Review: Lopi Republic 1250
Lopi Republic 1250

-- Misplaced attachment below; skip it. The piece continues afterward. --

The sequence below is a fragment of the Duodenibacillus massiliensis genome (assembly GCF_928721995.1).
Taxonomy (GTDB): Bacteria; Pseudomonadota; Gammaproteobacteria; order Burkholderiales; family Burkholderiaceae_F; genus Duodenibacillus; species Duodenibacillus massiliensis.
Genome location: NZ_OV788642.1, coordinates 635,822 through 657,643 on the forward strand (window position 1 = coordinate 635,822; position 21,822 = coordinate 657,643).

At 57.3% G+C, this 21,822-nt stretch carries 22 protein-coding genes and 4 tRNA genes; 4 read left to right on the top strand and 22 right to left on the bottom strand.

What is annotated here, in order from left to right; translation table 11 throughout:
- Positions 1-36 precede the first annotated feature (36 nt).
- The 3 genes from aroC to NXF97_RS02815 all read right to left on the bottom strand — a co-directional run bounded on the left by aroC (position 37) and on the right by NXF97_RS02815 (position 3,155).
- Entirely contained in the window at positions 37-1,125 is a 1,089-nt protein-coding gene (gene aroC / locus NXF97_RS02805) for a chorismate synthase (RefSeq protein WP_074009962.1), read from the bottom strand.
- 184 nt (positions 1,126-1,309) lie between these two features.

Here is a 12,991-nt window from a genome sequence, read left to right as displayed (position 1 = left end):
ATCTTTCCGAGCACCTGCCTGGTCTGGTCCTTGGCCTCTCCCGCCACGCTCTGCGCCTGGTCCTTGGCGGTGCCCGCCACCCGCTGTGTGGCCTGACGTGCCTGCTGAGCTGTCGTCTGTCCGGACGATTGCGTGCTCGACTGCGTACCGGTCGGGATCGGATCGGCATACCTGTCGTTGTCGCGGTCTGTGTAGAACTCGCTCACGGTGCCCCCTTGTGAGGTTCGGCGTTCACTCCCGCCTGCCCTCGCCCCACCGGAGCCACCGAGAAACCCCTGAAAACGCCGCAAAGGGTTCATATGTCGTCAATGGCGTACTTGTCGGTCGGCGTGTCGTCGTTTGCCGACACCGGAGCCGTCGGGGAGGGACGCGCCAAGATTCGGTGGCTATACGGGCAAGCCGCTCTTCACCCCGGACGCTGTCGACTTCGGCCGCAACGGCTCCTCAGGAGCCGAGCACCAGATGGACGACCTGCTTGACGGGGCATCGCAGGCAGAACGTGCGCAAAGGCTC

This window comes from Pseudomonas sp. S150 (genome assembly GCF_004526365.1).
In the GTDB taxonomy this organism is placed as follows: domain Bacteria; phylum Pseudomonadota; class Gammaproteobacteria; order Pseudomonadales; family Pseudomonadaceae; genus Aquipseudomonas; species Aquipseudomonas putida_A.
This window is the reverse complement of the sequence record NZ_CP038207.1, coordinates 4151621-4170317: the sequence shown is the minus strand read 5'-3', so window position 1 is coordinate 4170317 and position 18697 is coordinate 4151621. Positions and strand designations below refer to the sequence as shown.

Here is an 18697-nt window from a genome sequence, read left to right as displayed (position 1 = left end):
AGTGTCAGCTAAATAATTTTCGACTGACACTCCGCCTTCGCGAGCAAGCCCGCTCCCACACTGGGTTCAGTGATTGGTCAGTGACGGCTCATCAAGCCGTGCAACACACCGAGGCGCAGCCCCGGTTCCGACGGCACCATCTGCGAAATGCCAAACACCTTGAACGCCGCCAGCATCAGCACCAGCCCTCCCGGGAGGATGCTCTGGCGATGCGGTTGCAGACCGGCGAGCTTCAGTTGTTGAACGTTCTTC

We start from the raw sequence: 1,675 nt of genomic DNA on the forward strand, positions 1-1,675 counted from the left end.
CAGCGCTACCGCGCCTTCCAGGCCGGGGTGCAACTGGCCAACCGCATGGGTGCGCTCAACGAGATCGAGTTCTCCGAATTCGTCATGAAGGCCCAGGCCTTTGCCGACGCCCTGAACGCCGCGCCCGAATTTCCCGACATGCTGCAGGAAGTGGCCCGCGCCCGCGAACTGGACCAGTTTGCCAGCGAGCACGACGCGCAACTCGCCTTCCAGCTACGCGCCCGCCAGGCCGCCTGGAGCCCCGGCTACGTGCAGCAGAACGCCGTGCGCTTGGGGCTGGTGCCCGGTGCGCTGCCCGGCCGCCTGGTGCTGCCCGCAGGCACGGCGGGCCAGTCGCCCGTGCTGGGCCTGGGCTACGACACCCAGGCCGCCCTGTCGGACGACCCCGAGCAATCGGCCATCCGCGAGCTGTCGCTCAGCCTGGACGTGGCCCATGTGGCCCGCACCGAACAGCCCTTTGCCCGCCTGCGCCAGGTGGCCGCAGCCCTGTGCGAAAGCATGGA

I put this stove in a new 1150 square foot house with full basement and attached garage in fall 2019. 6 inches wetblown cellulose in walls and 20 inches dry blown in attic. Lots of double glazed glass windows on main level (10, 4’x5’ sliding windows) Basement walls (one half wall exposed) with 6 inch bats and 4, 3’x 4’ sliding windows. One wall between house and garage is 6 inch bat. I have been heating the house with wood only since September (maple and dome basswood). The chimney height is 15 feet and has two 45 degree bends in the 6 inch double wall section in the living room. The stove has the optional outside air kit installed with about 3.5 feet of 3 inch vent (as supplied Max was four feet as I recall). There are several 90 degree and other bends in the supply due to the location through the rim joist below the deck to preclude having to clear the opening of snow. The stove drafts excellently, especially when chimney is hot but even cold smoke seldom enters room. One problem with wood stoves is getting them too big. A large stove requires more wood to keep it going without a lot of fiddling with it, especially if the wood is not perfectly dry. If it is too large for the house then it’s too hot. Conversely if the stove is too small then you have to constellations add wood and keep it burning at a high output condition to keep the house warm. My only experience prior to this was with a Lopo liberty or endeavor, cannot recall which, but whatever it was it was the next size up from the Republic☹️ It was in a well insulated 1600 sf house in a place averaging 5 degrees warmer temps than this on which in in Michigans upper peninsula. So, how does it do? It’s 9 below outside this morning and it is quite comfortable in the house. I keep it warm in the living room because I like to lounge around in my sweat pants an tee shirt. 78 degrees is comfortable in LRm, and rest of house stays in mid 70’s with nothing more than ceiling fan in room with stove. Perfect for me. Even at outside temps of 20’s the stove is not too hot, but just add one log every hour to two hours to maintain temp and ease of burn (minimal fiddling with wood in stove). In my experience you can get the 5-7 hour burn but it is not easy to do nor does it put out much heat with damper cut way back. Wood must be very dry also. I cut and split and stacked trees that were down two years. But uncovered. They were wet when cut/split/stacked in garage late fall due to construction limitations. Next year it will have more time to dry, but a stove that can handle less than perfect wood is highly desirable in my view because thats life. As to need for a bypass damper, I have found that this is unnecessary if you just crack the door during start up and until you get a good bed of coals. This is inefficient but in most cases it only takes some dry kindling and 15/20 minutes to get a cold stove going. I use a propane torch with map gas. You purists can mock all you want but this is most efficient and fastest way to get it going and I never run the propane furnace unless I have to. Overall I would rate the stove highly. I don’t give out fives because there are things that would make this stove better but I don’t think anyone makes one this size any better. Easy and efficient to operate. Nice viewing glass, wide temperature range of operation, logs are smaller but still large enough to burn 1-3 hours with out adding wood once stove and house are up to desired temp. I would buy another one. Look replaced the viewing glass because the edges of the original were scored during installation and this creates stress cracks in glass after firing it up. Look also keeps parts available to replace heat tubes which doo wear out. My brothers larger stove wore them out in 10 years of heavy use. If you really use a stove for primary heat, buy the best you can get. You will be glad you did.